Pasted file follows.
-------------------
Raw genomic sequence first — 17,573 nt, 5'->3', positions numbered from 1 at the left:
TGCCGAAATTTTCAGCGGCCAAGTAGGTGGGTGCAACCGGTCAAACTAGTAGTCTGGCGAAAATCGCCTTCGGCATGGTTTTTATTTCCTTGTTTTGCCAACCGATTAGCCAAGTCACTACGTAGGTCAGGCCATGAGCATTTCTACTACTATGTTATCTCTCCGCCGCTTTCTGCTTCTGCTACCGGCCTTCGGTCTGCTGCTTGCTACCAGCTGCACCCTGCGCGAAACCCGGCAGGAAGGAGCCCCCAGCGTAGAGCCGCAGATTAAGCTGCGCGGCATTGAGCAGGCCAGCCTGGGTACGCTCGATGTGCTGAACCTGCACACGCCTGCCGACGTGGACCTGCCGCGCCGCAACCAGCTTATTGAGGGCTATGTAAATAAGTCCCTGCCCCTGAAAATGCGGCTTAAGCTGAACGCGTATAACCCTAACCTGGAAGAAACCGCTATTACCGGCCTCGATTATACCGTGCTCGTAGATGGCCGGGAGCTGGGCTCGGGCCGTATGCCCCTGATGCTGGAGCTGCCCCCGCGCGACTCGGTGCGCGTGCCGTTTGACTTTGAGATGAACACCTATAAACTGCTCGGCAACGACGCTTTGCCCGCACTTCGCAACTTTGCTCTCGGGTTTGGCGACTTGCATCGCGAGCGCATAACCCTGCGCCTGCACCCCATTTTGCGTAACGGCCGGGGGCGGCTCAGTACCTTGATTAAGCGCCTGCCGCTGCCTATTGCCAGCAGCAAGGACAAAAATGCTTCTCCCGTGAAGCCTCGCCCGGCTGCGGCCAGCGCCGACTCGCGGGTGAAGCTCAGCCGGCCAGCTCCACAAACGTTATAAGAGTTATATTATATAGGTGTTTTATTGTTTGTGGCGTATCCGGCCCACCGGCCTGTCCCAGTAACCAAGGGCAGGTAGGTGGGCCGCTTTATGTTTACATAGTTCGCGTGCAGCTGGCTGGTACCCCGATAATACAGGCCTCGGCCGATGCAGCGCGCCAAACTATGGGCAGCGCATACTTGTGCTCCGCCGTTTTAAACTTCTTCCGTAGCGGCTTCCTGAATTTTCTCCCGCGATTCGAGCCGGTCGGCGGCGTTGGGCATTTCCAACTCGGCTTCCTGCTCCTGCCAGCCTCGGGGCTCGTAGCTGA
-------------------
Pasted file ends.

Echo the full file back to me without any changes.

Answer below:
Raw genomic sequence first — 17,573 nt, 5'->3', positions numbered from 1 at the left:
TGCCGAAATTTTCAGCGGCCAAGTAGGTGGGTGCAACCGGTCAAACTAGTAGTCTGGCGAAAATCGCCTTCGGCATGGTTTTTATTTCCTTGTTTTGCCAACCGATTAGCCAAGTCACTACGTAGGTCAGGCCATGAGCATTTCTACTACTATGTTATCTCTCCGCCGCTTTCTGCTTCTGCTACCGGCCTTCGGTCTGCTGCTTGCTACCAGCTGCACCCTGCGCGAAACCCGGCAGGAAGGAGCCCCCAGCGTAGAGCCGCAGATTAAGCTGCGCGGCATTGAGCAGGCCAGCCTGGGTACGCTCGATGTGCTGAACCTGCACACGCCTGCCGACGTGGACCTGCCGCGCCGCAACCAGCTTATTGAGGGCTATGTAAATAAGTCCCTGCCCCTGAAAATGCGGCTTAAGCTGAACGCGTATAACCCTAACCTGGAAGAAACCGCTATTACCGGCCTCGATTATACCGTGCTCGTAGATGGCCGGGAGCTGGGCTCGGGCCGTATGCCCCTGATGCTGGAGCTGCCCCCGCGCGACTCGGTGCGCGTGCCGTTTGACTTTGAGATGAACACCTATAAACTGCTCGGCAACGACGCTTTGCCCGCACTTCGCAACTTTGCTCTCGGGTTTGGCGACTTGCATCGCGAGCGCATAACCCTGCGCCTGCACCCCATTTTGCGTAACGGCCGGGGGCGGCTCAGTACCTTGATTAAGCGCCTGCCGCTGCCTATTGCCAGCAGCAAGGACAAAAATGCTTCTCCCGTGAAGCCTCGCCCGGCTGCGGCCAGCGCCGACTCGCGGGTGAAGCTCAGCCGGCCAGCTCCACAAACGTTATAAGAGTTATATTATATAGGTGTTTTATTGTTTGTGGCGTATCCGGCCCACCGGCCTGTCCCAGTAACCAAGGGCAGGTAGGTGGGCCGCTTTATGTTTACATAGTTCGCGTGCAGCTGGCTGGTACCCCGATAATACAGGCCTCGGCCGATGCAGCGCGCCAAACTATGGGCAGCGCATACTTGTGCTCCGCCGTTTTAAACTTCTTCCGTAGCGGCTTCCTGAATTTTCTCCCGCGATTCGAGCCGGTCGGCGGCGTTGGGCATTTCCAACTCGGCTTCCTGCTCCTGCCAGCCTCGGGGCTCGTAGCTGA